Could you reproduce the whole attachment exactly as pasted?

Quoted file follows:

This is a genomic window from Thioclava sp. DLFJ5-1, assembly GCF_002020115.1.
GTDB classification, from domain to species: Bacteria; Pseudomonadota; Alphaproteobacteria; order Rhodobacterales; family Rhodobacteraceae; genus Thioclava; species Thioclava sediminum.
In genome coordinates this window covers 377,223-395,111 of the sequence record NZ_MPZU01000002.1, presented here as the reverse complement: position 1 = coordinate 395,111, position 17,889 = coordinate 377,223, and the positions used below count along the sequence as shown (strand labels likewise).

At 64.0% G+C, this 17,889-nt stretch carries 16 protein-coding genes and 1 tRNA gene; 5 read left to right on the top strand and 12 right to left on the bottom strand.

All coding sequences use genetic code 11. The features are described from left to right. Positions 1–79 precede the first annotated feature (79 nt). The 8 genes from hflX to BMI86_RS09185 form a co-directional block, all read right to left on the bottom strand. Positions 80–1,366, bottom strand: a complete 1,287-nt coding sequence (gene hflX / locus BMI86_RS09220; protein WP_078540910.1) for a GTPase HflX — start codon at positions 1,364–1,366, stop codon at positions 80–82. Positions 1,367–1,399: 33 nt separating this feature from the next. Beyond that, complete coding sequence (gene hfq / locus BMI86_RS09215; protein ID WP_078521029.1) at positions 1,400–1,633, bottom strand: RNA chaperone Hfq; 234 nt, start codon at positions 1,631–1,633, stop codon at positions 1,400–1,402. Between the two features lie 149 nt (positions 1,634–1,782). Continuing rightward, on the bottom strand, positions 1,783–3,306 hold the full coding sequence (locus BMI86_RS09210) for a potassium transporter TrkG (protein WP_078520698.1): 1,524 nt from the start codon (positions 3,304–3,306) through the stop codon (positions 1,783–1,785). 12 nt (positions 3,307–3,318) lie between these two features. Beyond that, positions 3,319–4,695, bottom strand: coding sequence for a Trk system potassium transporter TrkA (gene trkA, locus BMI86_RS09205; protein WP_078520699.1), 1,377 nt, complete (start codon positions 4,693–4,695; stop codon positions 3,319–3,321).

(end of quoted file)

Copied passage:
This is a genomic window from Thioclava sp. DLFJ5-1, assembly GCF_002020115.1.
GTDB classification, from domain to species: Bacteria; Pseudomonadota; Alphaproteobacteria; order Rhodobacterales; family Rhodobacteraceae; genus Thioclava; species Thioclava sediminum.
In genome coordinates this window covers 377,223-395,111 of the sequence record NZ_MPZU01000002.1, presented here as the reverse complement: position 1 = coordinate 395,111, position 17,889 = coordinate 377,223, and the positions used below count along the sequence as shown (strand labels likewise).

At 64.0% G+C, this 17,889-nt stretch carries 16 protein-coding genes and 1 tRNA gene; 5 read left to right on the top strand and 12 right to left on the bottom strand.

All coding sequences use genetic code 11. The features are described from left to right. Positions 1–79 precede the first annotated feature (79 nt). The 8 genes from hflX to BMI86_RS09185 form a co-directional block, all read right to left on the bottom strand. Positions 80–1,366, bottom strand: a complete 1,287-nt coding sequence (gene hflX / locus BMI86_RS09220; protein WP_078540910.1) for a GTPase HflX — start codon at positions 1,364–1,366, stop codon at positions 80–82. Positions 1,367–1,399: 33 nt separating this feature from the next. Beyond that, complete coding sequence (gene hfq / locus BMI86_RS09215; protein ID WP_078521029.1) at positions 1,400–1,633, bottom strand: RNA chaperone Hfq; 234 nt, start codon at positions 1,631–1,633, stop codon at positions 1,400–1,402. Between the two features lie 149 nt (positions 1,634–1,782). Continuing rightward, on the bottom strand, positions 1,783–3,306 hold the full coding sequence (locus BMI86_RS09210) for a potassium transporter TrkG (protein WP_078520698.1): 1,524 nt from the start codon (positions 3,304–3,306) through the stop codon (positions 1,783–1,785). 12 nt (positions 3,307–3,318) lie between these two features. Beyond that, positions 3,319–4,695, bottom strand: coding sequence for a Trk system potassium transporter TrkA (gene trkA, locus BMI86_RS09205; protein WP_078520699.1), 1,377 nt, complete (start codon positions 4,693–4,695; stop codon positions 3,319–3,321).